5. Make Time To Eat

If you’re in the habit of grabbing a quick bite in the middle of some important task, stop doing it. Finish that task first, or postpone it, then eat.

Have a seat, even it’s just a snack. Be kind to yourself — show some self-compassion. If you can’t find a seat, then find a wall to lean on while standing and eat from that sedentary position.

Finally, don’t forget to let all other tasks slip from your mind while you’re eating. Control the urge to get deals done while eating.

6. Take Long To Eat

Before you start eating, remind yourself you have a good amount of time to finish your food.

It does not matter if you’re eating alone or in a company; you don’t need to rush yourself through it. There isn’t a war going on, and you’re not sitting there in combat gear. So tell yourself you can eat in peace.

Chew 32: To stop yourself from overeating, this is the best method: take a long time to chew your food. To remember this, tell yourself you’ll chew each mouthful of your food 32 times — once each for thirty-two of your teeth.

Did you know the faster you eat, the more you eat?

7. Know Your Food

As you eat, let your mind follow the process closely.

Get to know your food as you pick it up and put it into your mouth. Follow the morsel with your mind’s eye as it travels to your gut.

Stop eating as soon as you find out your mind has wandered away from your table. Call your mind back gently and take it along your food’s journey inside you.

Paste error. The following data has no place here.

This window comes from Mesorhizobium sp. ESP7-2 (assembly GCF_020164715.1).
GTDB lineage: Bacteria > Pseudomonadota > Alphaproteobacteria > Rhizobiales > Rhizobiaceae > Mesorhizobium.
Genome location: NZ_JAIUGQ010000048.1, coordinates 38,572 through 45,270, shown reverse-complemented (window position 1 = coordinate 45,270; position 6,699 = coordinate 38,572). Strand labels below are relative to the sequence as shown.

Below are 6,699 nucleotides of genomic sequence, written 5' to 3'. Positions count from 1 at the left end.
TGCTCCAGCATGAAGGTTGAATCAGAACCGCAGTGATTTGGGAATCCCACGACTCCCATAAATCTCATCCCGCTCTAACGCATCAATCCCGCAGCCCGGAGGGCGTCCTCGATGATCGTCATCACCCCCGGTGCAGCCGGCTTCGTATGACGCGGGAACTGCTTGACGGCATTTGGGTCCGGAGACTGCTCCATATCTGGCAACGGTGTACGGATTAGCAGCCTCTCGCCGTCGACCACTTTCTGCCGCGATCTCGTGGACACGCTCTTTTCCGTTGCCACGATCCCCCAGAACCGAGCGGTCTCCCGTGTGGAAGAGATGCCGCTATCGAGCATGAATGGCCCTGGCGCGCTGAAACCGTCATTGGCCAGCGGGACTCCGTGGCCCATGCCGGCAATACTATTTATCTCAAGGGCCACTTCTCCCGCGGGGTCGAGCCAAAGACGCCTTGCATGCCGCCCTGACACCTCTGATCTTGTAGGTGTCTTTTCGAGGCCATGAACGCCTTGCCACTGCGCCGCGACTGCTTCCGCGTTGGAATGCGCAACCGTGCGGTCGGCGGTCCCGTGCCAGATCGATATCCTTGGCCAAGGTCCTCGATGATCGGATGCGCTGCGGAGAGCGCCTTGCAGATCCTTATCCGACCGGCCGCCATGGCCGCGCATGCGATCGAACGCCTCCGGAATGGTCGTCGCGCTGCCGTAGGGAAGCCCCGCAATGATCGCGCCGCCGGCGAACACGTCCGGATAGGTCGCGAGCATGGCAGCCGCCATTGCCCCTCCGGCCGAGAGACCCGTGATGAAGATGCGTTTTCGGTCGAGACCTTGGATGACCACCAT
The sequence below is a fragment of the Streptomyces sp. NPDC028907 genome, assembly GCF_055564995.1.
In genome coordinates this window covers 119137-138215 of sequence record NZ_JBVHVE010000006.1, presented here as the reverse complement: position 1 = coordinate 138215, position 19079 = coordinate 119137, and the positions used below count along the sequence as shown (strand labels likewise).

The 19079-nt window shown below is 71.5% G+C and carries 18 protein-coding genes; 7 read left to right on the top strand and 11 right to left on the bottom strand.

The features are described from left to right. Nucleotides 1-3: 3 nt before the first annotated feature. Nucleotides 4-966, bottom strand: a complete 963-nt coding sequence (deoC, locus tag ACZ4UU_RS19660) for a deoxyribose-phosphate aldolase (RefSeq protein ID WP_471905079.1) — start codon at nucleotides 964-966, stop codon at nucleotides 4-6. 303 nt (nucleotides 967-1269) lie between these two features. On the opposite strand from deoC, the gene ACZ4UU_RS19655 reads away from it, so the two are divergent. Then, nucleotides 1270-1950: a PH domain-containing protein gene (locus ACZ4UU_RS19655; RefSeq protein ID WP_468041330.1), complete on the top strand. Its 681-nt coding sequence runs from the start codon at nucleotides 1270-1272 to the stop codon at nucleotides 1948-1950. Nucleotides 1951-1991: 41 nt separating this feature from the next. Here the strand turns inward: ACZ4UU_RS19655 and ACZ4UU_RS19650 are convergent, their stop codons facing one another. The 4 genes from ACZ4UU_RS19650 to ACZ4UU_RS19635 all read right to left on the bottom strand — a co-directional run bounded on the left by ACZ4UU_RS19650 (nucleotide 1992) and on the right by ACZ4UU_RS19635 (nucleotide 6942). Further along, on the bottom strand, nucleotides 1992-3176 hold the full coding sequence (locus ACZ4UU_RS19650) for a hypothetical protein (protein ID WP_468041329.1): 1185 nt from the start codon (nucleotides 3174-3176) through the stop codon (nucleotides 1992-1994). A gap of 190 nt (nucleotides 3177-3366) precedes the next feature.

8. Love Your Food

Recruit all your five senses to play a part in your act of eating. Savor the experience fully.

See your food with love. Feel it with your bite. Let your smell and taste indulge with it in an affair. Listen to it.

Do not decide how much you will eat before you even start to eat. Let your experience unfold. Feel the food make you satiated.

One last tip: Brush your teeth after your meals. It will help you keep off snacking at night or afternoon. Okay, it may not be possible to brush after lunch for most of us. In such a case, carry a mouthwash and rinse your mouth thoroughly after eating.

Why Do You Keep Snacking Mindlessly

  • Are you fond of an afternoon snack?
  • Are you in the habit of an after-dinner dessert?
  • Do you automatically reach for a pack of snacks while busy on a television or Netflix show?
  • Do you make a quick dash to the office cafe to grab a snack when the work gets too much?

All those above are mindless eating.

The average person believes they make around 15 decisions about food every day. That figure is way off. Studies show actually it is around 200 food-related choices you make each day.

However, the thing that’s more interesting is you can’t explain most of those decisions. Read that again: You don’t know and can’t explain why you’re eating most of the time that you eat mindlessly!